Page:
Red Dead Redemption 2 is now released for PC but many gamers have said that they are having difficulties with the graphics settings. Even with a $1,200 graphics card Rockstar’s western epic won’t run on ultra. That’s a bummer for most PC-owners with a more modest GPU. It comes at no surprise though, considering the scale, size and detail of the game. In this article we will delve into why even the most monstrous rigs are chugging like a 19th century locomotive when playing RDR2.
Rockstar gave us all the tools
There’s no denying that Red Dead Redemption 2 is one of the most beautiful games out there. But the sheer amount of graphical control Rockstar Games has given to players is insane and possibly a bit overwhelming.
Depending on how dedicated a member of the PC Masterrace you are, you either love or hate the fact that there are at least 3 different graphics settings for the water physics. Being able to adjust the refracting, reflecting, and physical properties of water means you can really put your rig to work.
Regardless of whether you like the in-depth graphical controls Rockstar has given PC gamers, the multitude of sliders will make it inevitable for some players to lose track of what does what. It’s a double edged
sword hunting knife that players have this unusual amount of control.
One can finetune the graphical fidelity of Red Dead Redemption 2 to strike a perfect balance between performance and beauty. One can also mess around with the settings to a point where not even Dutch has a solution on how to get the game running properly, let alone make a little more money.
Rendering a vast and ‘living’ open world
As with any open world game, Red Dead Redemption 2 is constantly demanding the most out of your PC. Wherever you go with Arthur, wildlife is constantly running around, luscious grass is being rendered, and those damn bandits are waiting just behind the next rock.
The way PC’s make a huge open world viable on the fly is by basically rendering your cone of vision and ignoring the rest. With all the animals darting around, foliage blowing in the wind, and NPC’a strolling through, you can imagine the sheer amount of computing power the game needs to bring Red Dead Redemption 2’s world to life. Not to mention the fact that all of those rendered features all have their own paths and behaviors.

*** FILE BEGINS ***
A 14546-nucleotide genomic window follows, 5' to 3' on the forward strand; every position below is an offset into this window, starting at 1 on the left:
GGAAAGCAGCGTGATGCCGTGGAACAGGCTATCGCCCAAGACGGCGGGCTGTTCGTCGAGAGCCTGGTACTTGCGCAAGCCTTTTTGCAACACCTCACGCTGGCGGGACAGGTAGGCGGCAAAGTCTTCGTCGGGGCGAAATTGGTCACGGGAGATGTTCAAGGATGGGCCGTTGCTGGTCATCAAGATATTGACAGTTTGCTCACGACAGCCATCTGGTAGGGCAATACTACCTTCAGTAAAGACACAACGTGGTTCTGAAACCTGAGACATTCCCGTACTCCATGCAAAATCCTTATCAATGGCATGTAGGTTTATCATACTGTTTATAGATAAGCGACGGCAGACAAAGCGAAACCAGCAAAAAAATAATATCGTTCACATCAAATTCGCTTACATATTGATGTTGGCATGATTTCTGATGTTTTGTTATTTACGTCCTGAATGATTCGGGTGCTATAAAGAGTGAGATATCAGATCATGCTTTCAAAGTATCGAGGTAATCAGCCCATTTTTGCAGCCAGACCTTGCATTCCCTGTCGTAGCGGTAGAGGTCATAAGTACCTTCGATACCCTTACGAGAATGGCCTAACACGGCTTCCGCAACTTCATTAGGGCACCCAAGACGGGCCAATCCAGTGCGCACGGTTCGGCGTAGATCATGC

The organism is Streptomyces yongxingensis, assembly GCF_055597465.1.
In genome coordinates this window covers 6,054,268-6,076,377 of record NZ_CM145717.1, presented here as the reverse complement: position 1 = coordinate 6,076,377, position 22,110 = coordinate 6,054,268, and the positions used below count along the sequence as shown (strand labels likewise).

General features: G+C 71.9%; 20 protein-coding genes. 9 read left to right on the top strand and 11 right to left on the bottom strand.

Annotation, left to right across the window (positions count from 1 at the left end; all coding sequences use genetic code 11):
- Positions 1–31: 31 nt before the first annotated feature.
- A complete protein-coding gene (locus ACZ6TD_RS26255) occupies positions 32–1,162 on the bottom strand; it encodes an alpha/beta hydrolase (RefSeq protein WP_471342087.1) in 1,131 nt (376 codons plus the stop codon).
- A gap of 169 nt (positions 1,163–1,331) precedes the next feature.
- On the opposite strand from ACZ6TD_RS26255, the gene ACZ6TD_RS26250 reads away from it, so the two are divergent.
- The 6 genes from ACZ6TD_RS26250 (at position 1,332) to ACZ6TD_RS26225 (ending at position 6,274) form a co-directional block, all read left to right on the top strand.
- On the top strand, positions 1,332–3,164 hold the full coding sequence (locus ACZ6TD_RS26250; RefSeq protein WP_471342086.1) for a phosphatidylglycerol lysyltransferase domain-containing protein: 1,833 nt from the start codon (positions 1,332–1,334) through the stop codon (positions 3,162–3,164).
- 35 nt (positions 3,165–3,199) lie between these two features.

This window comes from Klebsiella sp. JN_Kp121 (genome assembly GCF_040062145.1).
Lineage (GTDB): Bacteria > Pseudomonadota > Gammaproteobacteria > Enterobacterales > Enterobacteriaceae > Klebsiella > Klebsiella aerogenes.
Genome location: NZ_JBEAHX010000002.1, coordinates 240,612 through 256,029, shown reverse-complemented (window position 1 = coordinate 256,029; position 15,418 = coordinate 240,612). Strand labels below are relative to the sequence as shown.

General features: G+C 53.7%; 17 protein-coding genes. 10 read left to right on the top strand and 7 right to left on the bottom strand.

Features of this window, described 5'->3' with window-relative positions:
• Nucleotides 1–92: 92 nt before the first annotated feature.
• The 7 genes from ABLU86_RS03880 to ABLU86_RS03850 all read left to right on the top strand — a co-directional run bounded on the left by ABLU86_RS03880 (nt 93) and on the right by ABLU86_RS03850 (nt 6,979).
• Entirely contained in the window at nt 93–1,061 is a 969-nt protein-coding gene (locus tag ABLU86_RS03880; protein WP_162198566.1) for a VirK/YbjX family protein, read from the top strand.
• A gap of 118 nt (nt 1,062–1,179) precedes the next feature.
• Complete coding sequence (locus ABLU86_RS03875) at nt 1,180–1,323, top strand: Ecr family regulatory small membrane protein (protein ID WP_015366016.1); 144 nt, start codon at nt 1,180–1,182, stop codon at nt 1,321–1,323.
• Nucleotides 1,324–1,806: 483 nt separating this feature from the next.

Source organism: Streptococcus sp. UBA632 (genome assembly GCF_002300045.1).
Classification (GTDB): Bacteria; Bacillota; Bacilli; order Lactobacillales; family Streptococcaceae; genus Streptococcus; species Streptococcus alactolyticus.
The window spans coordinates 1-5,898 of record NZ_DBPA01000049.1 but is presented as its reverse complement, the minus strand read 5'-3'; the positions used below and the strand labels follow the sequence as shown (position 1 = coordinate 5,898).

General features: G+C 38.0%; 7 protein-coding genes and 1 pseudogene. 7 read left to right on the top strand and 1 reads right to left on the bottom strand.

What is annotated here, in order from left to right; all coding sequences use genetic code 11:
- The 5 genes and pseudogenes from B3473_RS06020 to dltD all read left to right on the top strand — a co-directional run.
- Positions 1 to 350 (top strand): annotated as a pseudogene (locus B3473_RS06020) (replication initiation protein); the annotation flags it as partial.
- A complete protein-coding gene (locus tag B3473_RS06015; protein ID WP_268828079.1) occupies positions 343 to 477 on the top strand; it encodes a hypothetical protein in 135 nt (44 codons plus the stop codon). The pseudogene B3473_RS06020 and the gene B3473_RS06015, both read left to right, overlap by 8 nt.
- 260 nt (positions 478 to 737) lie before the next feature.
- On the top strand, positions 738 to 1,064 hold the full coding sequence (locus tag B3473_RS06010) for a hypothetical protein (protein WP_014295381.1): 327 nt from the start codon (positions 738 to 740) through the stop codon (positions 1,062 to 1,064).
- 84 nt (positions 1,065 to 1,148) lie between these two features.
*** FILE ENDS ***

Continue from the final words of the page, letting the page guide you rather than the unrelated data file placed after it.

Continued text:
And speaking of a living world, think about the effect a visit to one of the many cities has on your graphics card. All of the uniquely designed NPC’s minding their own business, dynamically reacting to your behavior and interacting with you. That’s a lot to demand from both your CPU and GPU.
The sheer beauty of RDR 2
And that leads us to the final reason why Red Dead Redemption 2 is an incredibly demanding game for PC: it’s sheer beauty. Going to the Red Dead Redemption subreddit, you’ll find a balanced mix of two types of posts. One revolves around cries of help from players not being able to run the game, the other showcasing just how beautiful the game is.
Just look at the light bouncing off the sweat on Arthur’s forehead. Notice the tiny little scars (presumably from one of the many fights with bears Arthur has won), the pores on his cheeks, the lighter skin in his wrinkles and the reddish glow of his cheeks. One player even noticed Arthur’s pupils getting bigger when it’s dark, while staying small while riding on the open prairies of Red Dead Redemption 2.
Needless to say, Red Dead Redemption 2 is gorgeous and it’s not easy for a machine to produce that amount of detail without relying on heavy calculative power.
In short, all the physics of the environment, characters, and wildlife combined with high resolution textures and detailed models makes Red Dead Redemption 2 one of the most detailed but also demanding games out there. Without at least a half-decent PC, you’re going to have a sub-par experience while exploring the dynamics and struggles of the Van Der Linde gang.
Red Dead Redemption 2 is out now for PC. Last year Rockstar’s western epic hit for Xbox One and PS4.